Cass & Mat: the Quiet Home
She wasn't permitted to be at liberty, but she was. Inside the Home, Cass liked to believe things slowed down. Time ran in ribbons, slow as molasses and it didn't matter that it rarely ran forwards but looped back on itself, twisted around like loops to get caught in. She had dreamed. They were the heavy, weighted dreams of banked impossibility compressed down to cardboard and dull, gray paste and she slept fitfully and with no restfulness until they let go.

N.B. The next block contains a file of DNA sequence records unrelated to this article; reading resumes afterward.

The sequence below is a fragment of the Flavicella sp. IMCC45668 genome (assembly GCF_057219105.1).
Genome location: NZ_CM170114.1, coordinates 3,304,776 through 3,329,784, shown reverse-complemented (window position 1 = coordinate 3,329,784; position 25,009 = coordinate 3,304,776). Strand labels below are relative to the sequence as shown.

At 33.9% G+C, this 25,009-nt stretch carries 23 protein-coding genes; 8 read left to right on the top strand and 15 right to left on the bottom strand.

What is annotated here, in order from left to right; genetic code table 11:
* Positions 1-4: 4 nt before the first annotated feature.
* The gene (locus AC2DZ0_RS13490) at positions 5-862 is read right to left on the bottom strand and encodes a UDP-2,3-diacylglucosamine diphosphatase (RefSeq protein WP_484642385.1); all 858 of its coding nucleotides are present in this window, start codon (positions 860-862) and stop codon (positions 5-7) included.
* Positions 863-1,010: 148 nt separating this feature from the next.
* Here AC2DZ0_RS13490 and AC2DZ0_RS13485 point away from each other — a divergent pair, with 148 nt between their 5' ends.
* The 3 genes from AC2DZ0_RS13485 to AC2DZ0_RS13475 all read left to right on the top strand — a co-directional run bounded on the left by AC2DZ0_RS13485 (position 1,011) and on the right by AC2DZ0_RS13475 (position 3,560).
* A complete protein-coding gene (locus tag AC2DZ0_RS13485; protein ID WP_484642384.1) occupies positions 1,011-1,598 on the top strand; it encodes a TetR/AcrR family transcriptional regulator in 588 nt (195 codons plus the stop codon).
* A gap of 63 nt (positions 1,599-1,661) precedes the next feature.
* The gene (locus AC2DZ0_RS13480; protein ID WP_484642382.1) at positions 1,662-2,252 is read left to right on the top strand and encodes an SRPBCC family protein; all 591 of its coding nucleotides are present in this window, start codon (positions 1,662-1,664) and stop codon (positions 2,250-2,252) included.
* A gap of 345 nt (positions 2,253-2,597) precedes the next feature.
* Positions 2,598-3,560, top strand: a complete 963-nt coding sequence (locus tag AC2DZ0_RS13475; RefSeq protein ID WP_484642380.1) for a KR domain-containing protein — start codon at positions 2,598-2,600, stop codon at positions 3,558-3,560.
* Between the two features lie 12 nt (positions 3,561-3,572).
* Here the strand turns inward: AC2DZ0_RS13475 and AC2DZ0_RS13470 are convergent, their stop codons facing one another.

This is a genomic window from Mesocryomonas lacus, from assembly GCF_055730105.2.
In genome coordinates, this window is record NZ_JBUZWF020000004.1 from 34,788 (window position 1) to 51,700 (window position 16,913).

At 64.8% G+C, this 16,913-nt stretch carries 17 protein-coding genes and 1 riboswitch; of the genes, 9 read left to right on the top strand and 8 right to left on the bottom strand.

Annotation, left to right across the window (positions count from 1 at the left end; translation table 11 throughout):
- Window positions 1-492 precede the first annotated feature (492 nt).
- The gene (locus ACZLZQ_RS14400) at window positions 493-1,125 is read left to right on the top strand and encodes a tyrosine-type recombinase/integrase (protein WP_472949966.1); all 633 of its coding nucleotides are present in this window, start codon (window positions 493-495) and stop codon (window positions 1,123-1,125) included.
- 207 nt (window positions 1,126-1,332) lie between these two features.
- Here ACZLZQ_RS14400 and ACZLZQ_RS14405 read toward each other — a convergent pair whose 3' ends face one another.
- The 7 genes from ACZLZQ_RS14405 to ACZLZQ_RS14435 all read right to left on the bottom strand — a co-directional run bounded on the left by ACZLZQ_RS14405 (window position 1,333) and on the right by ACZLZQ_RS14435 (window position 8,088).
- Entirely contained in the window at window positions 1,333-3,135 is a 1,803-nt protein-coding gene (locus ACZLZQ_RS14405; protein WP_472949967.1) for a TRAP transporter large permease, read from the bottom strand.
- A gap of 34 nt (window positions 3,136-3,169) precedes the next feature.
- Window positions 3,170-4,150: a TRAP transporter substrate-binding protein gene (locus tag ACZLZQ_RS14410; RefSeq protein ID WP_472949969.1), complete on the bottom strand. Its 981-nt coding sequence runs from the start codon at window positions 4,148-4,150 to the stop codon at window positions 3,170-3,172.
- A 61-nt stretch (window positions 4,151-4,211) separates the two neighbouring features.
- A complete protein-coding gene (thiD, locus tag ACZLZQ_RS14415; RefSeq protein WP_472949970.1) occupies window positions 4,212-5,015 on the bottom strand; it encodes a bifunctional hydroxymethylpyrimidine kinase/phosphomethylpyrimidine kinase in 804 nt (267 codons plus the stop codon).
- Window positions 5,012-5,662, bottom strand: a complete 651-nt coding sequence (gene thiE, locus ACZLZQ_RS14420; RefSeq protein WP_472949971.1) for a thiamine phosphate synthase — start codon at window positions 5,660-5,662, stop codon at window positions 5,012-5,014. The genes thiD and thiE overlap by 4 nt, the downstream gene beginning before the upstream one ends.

She was drugged, the girl who stood on the interior of the doorframe as if she'd known Mat was coming. Oh, she did, but it wasn't a portent, it was the ordinary, dull way of knowing things that meant plans and diaries and things written down. She'd written it on the back of her hand, in biro that had washed and washed away and if Cass blinked, she could see it there now. She was drugged and she wore scrubs, the kind of pallid pea-green of the insipid and the sick and she was leaning into the wall, but she smiled at the direction of the blond, blond girl emerging from the white casket of a vehicle.
"You came." She'd thought she might. Cass wasn't certain.